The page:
Local fishermens’ livelihoods threatened as developments like Forest City ‘shrink’ the sea

Today Online 9 Oct 18;

TANJUNG KUPANG (Johor) — Like his father and his grandfather, Mr Shalan Ju'at is a fisherman. But he will not allow his children to follow in his footsteps.

"Why? Because the sea has shrunk," he said.

The 25-year old Mr Shalan is among many in Tanjung Kupang, Johor, whose livelihoods — and seafaring legacy — are threatened by development, such as the expansion of the Port of Tanjung Pelepas (PTP) and more recently, the mammoth Forest City project, just across the border with Singapore, which began construction in 2016.

Much of the 1,380ha Forest City as well as the PTP expansion are built on land reclaimed from the sea, where the fishermen cast their nets.

Beneath the elevated Tanjung Pelepas Highway leading to Forest City's main entrance, small clusters of ramshackle kampung houses, some of which are abandoned, form a striking contrast to the US$100 billion (S$138 billion) Forest City.

"We have been relocated three times," Mr Shalan told The Malaysian Insight at the tiny Kampung Pendas jetty.

"If they try to move us again, I think the fishermen will revolt."

Mr Shalan said that prior to 2012, before the PTP expansion encroached onto the sea banks, a fisherman was able to take home a catch of at least 50kg of flower crabs. Today, the haul has been reduced to as low as 2kg. Sometimes they even go home empty-handed.

"The fishermen are forced to venture further out, sometimes putting their lives at risk due to unpredictable sea conditions, or when they trespass into Indonesian or Singaporean waters.

"It is dangerous, and I myself dare not do it. But many have no choice because they are no longer able to rely on the catch in these waters."

He said many fishermen here, burdened with higher cost of living, take up multiple jobs to make ends meet. Some double up as taxi drivers, others take tourists seafishing.

In an interview with The Malaysian Insight, Forest City spokesman Ng Zhu Hann said the project developer Country Garden Pacificview (CGPV) had paid large amounts in cash and in kind to compensate those living in the villages neighbouring the development.

"We have engaged with the fishermen's association very closely… If there's anything our project does that affects their livelihood, we make sure their livelihoods are taken care of with the necessary compensation," he said.

Mr Ng, who is the strategy director, said besides the fishermen, other locals have also benefited from the company's contribution.

"We work very closely with the heads of the village. We do corporate social responsibility projects, donate to the local religious facilities such as the surau and mosque.

"In terms of education… (the village) schools are heavily supported by us, not only in their operations, but also in the education of the students – the language classes, the extra classes. Apart from that, we help build facilities such as the wakaf," he said.

Documents sighted by The Malaysian Insight showed CGPV had paid out at least RM4 million in cash to the South Johor Fishermen's Association. A local conservation non-government organisation, Kelab Alami, which MR Shalan heads, received about RM200,000 (S$66,568).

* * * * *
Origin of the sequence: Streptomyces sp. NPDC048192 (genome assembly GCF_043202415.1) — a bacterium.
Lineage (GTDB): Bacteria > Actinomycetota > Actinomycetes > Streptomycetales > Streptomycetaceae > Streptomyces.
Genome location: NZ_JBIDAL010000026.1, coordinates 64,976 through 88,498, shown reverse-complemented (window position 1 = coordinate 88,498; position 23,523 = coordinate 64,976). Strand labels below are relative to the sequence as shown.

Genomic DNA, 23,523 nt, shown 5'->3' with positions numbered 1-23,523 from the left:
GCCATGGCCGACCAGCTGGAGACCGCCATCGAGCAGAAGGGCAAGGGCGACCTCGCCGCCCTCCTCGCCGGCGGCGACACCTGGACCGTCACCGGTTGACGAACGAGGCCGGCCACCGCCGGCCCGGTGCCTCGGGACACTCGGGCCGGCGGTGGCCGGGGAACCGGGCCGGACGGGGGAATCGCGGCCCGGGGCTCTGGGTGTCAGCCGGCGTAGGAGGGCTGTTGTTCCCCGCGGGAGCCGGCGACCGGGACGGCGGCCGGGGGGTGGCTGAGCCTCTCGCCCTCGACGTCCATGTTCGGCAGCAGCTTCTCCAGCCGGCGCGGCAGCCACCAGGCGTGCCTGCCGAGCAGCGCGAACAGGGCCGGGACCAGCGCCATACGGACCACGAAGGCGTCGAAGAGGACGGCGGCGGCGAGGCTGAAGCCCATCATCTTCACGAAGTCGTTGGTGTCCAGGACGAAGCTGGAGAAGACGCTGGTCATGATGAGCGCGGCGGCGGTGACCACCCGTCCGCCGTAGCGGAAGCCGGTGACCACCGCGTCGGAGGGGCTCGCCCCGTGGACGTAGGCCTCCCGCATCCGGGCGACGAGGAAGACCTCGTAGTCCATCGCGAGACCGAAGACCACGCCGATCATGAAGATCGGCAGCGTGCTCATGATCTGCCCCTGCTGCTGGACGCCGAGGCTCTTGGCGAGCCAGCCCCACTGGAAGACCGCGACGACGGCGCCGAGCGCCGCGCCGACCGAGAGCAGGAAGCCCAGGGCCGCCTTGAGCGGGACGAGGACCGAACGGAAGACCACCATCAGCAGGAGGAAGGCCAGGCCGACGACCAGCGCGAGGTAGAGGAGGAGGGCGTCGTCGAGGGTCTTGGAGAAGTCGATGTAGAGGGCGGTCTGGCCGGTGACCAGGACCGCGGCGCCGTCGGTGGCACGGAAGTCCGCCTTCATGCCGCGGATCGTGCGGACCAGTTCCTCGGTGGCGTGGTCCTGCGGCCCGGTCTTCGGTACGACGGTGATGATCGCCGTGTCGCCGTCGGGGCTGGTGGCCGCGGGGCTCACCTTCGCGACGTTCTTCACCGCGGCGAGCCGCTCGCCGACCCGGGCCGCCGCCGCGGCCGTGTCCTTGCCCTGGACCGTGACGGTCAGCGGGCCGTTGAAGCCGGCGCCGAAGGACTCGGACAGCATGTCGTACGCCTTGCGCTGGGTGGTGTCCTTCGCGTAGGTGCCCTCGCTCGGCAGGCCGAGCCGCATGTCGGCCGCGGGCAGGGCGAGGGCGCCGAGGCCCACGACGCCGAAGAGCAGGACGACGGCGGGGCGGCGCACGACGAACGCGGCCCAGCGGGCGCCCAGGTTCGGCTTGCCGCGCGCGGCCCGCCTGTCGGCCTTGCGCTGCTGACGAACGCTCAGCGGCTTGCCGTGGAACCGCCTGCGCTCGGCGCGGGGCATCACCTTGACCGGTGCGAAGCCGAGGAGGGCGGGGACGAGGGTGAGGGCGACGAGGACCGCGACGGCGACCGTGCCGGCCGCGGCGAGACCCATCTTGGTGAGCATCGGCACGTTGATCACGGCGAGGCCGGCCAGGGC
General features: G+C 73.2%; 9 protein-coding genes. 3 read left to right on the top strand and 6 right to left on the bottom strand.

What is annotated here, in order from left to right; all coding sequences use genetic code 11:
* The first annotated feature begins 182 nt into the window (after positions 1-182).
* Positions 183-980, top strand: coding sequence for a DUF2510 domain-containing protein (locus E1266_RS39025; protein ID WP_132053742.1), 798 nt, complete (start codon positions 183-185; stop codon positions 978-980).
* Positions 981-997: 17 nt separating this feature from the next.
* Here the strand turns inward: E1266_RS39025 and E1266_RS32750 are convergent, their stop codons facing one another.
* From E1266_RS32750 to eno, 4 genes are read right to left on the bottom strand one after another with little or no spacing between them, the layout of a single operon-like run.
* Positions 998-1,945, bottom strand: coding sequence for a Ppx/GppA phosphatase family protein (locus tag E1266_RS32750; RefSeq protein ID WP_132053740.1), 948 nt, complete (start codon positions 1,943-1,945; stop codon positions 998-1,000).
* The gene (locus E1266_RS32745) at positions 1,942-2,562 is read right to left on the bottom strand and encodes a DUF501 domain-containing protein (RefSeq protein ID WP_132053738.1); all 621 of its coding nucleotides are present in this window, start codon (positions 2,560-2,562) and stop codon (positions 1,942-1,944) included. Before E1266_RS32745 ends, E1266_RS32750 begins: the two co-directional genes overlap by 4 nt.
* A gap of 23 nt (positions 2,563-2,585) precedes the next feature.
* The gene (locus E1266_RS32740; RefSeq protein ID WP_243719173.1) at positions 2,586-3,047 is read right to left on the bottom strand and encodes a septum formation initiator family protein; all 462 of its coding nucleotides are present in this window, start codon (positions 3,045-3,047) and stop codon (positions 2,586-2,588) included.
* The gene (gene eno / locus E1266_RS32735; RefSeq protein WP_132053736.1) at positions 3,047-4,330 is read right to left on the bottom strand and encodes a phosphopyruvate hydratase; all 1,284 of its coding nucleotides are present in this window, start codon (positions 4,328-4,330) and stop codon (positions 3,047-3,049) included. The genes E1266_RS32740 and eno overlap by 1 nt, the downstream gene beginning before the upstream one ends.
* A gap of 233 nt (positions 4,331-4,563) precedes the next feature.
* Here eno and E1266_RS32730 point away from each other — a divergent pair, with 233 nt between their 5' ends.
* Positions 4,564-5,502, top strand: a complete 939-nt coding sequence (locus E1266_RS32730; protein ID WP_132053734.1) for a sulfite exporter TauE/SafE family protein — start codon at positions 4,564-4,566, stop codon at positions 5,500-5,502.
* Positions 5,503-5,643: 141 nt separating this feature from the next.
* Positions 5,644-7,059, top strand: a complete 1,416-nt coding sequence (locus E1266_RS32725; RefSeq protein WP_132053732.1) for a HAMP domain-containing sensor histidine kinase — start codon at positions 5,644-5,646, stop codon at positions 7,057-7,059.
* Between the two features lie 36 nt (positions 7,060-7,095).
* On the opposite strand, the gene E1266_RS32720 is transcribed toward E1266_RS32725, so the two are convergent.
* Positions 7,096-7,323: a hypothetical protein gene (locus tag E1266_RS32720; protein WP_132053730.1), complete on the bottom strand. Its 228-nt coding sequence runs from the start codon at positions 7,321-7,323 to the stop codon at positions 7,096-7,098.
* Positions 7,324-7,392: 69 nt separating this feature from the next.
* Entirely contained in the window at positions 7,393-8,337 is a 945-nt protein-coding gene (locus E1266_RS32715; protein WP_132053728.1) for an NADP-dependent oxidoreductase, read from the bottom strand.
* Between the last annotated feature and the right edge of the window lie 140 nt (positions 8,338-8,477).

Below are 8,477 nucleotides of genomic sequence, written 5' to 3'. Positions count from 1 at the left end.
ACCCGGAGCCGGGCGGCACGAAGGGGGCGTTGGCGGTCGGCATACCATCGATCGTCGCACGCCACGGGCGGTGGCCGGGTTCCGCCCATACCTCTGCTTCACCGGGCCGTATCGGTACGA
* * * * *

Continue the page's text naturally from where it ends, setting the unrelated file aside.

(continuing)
Mr Shalan said Kelab Alami used the money to fund conservation programmes, as well as some programmes that help fishermen increase their catch.

On how the money for the fishermen's association was distributed, Mr Shalan said not everyone got a share.

"The association said that only the 'real' fishermen who are licensed will be given a portion of the money, and that they will conduct interviews to determine who qualifies," he said.

"But there are some fishermen who really needed help, and their whole livelihood depended on their catch at sea, but they didn't get any money. Then there are those who don't even go out to sea, but received money."

Mr Shalan and his wife eke out a living on her salary as a teacher and his as a middleman selling the fisherrmen's catch from his wooden home in Kampung Pendas.

Mr Johari Lasim, who is known as Pak Atan, has been fishing off the coast of Tanjung Kupang for 54 years, since he was just 13. Like many others in the area, he comes from a long line of fishermen.

At 67, with his children grown up and none of them fishermen, Pak Atan has laid down his nets and only fishes for recreation.

Although he feels sad that the coastal area which once provided sustenance to generations of his family is now gone, he is less critical of the on-going developments.

"We just have to accept it. Hopefully the fishermen here will be fairly compensated and not neglected," he said.

But for the younger folk like Mr Shalan, the future seems bleak and hopeless. He is reluctant to move away from his ancestral home to seek a better living, but hints that there might be no other way.

"There is no certainty that this place will even exist in the near future. Even if we wanted to fight this, we are mere fishermen, we don't have the means."

"Like I said, the sea has shrunk, and we have to think long-term." THE MALAYSIAN INSIGHT

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Woman bitten by python on second storey of Sembawang HDB block

Timothy Goh Straits Times 10 Oct 18;

SINGAPORE - It was around 4am on Tuesday (Oct 9) when Mrs Chan Yin Ha was looking for her cat on the second storey of the Sembawang Drive Housing Board block she lives in.